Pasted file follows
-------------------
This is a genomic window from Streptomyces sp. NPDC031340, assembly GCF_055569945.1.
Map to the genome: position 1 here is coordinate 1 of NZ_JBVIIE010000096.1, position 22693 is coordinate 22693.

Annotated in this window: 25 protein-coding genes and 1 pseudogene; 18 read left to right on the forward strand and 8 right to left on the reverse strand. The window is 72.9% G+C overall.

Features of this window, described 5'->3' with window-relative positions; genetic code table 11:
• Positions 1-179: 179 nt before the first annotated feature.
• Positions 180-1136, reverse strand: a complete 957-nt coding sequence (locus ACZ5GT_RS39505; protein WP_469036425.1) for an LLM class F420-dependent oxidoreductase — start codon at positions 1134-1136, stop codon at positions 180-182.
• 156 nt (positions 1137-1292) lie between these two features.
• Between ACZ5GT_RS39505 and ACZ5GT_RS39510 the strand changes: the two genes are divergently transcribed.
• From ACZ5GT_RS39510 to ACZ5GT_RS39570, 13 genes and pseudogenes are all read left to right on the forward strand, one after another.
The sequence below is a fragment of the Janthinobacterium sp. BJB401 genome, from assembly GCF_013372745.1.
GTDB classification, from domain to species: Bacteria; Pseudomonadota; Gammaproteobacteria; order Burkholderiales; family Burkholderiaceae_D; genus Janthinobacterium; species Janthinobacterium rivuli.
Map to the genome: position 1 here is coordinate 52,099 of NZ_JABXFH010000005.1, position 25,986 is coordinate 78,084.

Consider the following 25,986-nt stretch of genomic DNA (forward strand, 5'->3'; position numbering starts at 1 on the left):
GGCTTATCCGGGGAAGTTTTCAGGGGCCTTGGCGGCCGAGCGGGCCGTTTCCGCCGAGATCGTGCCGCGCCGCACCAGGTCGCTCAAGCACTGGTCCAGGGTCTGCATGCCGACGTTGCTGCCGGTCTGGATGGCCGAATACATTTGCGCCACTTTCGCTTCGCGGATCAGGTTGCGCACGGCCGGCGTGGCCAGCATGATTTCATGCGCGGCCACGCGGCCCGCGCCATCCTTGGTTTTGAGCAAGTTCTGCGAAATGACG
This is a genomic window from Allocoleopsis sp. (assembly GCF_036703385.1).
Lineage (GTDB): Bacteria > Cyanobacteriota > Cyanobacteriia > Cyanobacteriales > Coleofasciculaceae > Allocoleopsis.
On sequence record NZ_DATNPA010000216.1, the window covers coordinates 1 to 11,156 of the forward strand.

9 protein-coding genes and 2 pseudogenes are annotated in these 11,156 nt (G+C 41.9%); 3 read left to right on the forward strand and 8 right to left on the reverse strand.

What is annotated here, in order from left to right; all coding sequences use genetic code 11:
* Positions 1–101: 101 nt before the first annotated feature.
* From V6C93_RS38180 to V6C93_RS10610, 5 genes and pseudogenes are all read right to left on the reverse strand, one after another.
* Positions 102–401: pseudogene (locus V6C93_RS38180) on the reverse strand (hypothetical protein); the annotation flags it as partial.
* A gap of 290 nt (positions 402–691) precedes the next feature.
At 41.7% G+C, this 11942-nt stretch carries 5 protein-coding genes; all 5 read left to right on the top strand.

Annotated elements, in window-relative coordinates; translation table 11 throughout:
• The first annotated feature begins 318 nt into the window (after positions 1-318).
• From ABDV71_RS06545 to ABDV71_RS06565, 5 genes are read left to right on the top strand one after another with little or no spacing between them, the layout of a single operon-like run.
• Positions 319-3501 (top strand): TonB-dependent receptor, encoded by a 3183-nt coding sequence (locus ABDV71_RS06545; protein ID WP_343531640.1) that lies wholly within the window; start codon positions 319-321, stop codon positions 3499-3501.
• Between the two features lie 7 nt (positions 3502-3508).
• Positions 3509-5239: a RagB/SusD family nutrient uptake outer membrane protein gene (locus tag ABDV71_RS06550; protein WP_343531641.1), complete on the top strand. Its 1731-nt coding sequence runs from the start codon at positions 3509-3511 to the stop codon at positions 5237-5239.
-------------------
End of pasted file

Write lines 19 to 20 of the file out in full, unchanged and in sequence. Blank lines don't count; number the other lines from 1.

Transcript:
What is annotated here, in order from left to right; all coding sequences use genetic code 11:
* Positions 1–101: 101 nt before the first annotated feature.